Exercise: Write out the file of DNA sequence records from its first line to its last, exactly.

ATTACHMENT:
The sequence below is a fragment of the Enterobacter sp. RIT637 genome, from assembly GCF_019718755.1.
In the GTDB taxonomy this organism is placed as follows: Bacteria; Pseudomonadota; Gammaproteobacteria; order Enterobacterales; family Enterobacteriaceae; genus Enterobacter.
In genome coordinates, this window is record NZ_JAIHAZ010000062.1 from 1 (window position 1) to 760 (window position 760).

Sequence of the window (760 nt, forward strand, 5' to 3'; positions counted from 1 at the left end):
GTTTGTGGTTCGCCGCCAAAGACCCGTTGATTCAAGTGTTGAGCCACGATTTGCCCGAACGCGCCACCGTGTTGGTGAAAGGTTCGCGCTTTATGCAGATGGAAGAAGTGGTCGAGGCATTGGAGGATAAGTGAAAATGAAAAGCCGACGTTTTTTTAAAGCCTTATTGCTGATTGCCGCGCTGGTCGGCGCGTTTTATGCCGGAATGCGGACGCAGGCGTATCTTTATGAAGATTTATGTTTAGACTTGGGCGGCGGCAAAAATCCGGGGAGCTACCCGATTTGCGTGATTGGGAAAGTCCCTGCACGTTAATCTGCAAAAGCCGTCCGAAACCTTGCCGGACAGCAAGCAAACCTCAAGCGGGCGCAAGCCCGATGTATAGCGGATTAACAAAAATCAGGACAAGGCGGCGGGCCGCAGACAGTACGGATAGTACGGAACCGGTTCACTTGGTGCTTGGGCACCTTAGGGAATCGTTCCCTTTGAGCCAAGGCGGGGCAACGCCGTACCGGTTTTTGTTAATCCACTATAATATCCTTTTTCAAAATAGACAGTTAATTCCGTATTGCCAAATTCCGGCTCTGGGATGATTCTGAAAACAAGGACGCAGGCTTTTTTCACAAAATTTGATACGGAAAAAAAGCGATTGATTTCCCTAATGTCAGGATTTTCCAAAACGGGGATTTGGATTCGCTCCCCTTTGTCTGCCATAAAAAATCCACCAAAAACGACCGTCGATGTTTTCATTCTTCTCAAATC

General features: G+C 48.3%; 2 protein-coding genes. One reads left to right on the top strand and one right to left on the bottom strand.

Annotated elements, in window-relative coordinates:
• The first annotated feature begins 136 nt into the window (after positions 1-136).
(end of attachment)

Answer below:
The sequence below is a fragment of the Enterobacter sp. RIT637 genome, from assembly GCF_019718755.1.
In the GTDB taxonomy this organism is placed as follows: Bacteria; Pseudomonadota; Gammaproteobacteria; order Enterobacterales; family Enterobacteriaceae; genus Enterobacter.
In genome coordinates, this window is record NZ_JAIHAZ010000062.1 from 1 (window position 1) to 760 (window position 760).

Sequence of the window (760 nt, forward strand, 5' to 3'; positions counted from 1 at the left end):
GTTTGTGGTTCGCCGCCAAAGACCCGTTGATTCAAGTGTTGAGCCACGATTTGCCCGAACGCGCCACCGTGTTGGTGAAAGGTTCGCGCTTTATGCAGATGGAAGAAGTGGTCGAGGCATTGGAGGATAAGTGAAAATGAAAAGCCGACGTTTTTTTAAAGCCTTATTGCTGATTGCCGCGCTGGTCGGCGCGTTTTATGCCGGAATGCGGACGCAGGCGTATCTTTATGAAGATTTATGTTTAGACTTGGGCGGCGGCAAAAATCCGGGGAGCTACCCGATTTGCGTGATTGGGAAAGTCCCTGCACGTTAATCTGCAAAAGCCGTCCGAAACCTTGCCGGACAGCAAGCAAACCTCAAGCGGGCGCAAGCCCGATGTATAGCGGATTAACAAAAATCAGGACAAGGCGGCGGGCCGCAGACAGTACGGATAGTACGGAACCGGTTCACTTGGTGCTTGGGCACCTTAGGGAATCGTTCCCTTTGAGCCAAGGCGGGGCAACGCCGTACCGGTTTTTGTTAATCCACTATAATATCCTTTTTCAAAATAGACAGTTAATTCCGTATTGCCAAATTCCGGCTCTGGGATGATTCTGAAAACAAGGACGCAGGCTTTTTTCACAAAATTTGATACGGAAAAAAAGCGATTGATTTCCCTAATGTCAGGATTTTCCAAAACGGGGATTTGGATTCGCTCCCCTTTGTCTGCCATAAAAAATCCACCAAAAACGACCGTCGATGTTTTCATTCTTCTCAAATC

General features: G+C 48.3%; 2 protein-coding genes. One reads left to right on the top strand and one right to left on the bottom strand.

Annotated elements, in window-relative coordinates:
• The first annotated feature begins 136 nt into the window (after positions 1-136).